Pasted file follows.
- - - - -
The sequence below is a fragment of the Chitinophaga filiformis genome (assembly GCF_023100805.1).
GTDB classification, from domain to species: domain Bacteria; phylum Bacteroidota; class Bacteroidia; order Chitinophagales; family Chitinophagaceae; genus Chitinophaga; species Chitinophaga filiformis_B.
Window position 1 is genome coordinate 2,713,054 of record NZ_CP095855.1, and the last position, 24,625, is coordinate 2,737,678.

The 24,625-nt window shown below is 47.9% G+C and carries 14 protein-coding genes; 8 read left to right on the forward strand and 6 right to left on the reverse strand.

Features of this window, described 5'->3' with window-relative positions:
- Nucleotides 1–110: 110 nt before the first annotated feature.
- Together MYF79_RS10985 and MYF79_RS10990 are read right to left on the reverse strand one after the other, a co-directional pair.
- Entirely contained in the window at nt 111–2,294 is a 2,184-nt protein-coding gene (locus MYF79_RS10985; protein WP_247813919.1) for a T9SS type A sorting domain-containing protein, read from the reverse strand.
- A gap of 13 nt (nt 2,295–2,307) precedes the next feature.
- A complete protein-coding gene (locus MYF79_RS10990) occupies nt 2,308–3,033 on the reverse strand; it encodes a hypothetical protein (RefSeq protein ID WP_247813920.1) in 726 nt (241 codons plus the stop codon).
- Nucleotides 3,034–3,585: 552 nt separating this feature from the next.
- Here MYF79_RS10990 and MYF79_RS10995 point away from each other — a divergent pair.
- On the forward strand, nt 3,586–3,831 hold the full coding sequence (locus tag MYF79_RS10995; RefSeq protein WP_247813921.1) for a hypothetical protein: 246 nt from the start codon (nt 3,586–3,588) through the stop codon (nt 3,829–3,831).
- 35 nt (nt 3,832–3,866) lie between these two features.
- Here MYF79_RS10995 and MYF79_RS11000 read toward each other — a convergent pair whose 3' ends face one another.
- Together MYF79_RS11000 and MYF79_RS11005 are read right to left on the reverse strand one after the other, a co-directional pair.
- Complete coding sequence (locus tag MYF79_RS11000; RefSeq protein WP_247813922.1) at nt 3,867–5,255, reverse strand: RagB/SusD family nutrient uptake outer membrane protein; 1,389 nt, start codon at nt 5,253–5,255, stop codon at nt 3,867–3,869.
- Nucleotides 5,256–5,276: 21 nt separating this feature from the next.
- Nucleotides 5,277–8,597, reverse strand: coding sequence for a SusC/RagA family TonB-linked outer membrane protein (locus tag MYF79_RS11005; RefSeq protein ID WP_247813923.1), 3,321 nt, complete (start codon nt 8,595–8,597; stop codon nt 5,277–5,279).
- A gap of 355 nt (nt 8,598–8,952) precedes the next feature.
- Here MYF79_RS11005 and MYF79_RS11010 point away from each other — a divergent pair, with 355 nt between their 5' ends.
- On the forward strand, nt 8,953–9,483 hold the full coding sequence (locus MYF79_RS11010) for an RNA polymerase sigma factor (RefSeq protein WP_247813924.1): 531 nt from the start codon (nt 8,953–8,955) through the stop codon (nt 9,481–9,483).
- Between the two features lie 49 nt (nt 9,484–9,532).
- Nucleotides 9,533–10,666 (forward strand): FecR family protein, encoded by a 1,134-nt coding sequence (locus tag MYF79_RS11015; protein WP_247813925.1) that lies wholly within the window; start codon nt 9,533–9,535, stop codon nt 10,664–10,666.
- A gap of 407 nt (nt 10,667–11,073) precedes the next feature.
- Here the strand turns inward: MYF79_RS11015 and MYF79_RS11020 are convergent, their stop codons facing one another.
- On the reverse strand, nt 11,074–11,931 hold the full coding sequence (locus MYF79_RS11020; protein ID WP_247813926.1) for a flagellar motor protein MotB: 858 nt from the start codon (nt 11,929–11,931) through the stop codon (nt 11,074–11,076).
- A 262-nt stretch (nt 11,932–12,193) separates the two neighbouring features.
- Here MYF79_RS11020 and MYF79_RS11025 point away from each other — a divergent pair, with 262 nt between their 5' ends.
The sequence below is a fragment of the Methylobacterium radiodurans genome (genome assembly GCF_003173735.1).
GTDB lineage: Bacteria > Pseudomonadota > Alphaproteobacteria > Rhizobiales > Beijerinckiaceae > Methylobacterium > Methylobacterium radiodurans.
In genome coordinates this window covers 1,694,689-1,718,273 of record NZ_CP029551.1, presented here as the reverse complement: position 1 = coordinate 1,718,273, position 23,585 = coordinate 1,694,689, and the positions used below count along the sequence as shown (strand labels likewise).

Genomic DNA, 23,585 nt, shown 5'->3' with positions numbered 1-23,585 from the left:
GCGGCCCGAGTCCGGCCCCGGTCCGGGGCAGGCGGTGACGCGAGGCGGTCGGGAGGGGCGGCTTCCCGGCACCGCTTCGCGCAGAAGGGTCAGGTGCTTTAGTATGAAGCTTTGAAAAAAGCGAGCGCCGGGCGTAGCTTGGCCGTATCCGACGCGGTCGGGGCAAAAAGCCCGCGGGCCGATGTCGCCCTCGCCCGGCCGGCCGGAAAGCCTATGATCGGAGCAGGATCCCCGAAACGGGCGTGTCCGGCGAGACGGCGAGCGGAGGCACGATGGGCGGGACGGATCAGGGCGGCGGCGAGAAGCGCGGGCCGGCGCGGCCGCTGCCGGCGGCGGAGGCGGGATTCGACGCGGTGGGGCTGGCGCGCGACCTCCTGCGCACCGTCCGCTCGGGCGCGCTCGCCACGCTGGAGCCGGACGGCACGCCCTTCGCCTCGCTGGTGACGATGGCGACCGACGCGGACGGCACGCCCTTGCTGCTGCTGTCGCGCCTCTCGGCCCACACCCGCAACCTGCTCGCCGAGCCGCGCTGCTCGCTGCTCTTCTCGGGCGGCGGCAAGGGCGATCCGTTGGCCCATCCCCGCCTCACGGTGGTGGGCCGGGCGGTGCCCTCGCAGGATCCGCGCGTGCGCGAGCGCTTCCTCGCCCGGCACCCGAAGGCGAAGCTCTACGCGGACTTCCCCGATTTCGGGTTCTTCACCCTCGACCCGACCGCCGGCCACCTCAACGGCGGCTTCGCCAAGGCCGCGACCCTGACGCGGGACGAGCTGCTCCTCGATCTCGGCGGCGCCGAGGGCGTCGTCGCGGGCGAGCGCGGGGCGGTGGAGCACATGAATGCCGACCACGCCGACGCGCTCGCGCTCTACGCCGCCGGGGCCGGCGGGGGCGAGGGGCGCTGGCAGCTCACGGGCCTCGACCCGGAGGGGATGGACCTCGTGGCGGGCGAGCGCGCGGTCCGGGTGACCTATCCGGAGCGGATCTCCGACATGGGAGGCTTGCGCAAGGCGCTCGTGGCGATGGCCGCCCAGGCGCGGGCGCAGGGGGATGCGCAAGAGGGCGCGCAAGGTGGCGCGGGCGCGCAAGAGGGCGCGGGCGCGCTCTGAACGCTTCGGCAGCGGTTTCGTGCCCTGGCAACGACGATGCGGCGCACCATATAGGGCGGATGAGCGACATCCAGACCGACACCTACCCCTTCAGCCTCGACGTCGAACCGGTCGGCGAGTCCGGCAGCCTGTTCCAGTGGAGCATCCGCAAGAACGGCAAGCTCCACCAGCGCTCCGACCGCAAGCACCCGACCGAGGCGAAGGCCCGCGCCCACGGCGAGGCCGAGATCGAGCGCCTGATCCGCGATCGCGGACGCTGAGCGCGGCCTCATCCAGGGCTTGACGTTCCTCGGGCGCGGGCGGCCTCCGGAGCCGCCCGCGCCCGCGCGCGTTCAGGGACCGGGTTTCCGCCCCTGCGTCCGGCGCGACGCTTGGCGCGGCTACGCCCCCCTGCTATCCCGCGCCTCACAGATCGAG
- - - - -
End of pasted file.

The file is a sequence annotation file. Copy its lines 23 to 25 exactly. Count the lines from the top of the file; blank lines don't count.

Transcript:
- Between the two features lie 49 nt (nt 9,484–9,532).
- Nucleotides 9,533–10,666 (forward strand): FecR family protein, encoded by a 1,134-nt coding sequence (locus tag MYF79_RS11015; protein WP_247813925.1) that lies wholly within the window; start codon nt 9,533–9,535, stop codon nt 10,664–10,666.
- A gap of 407 nt (nt 10,667–11,073) precedes the next feature.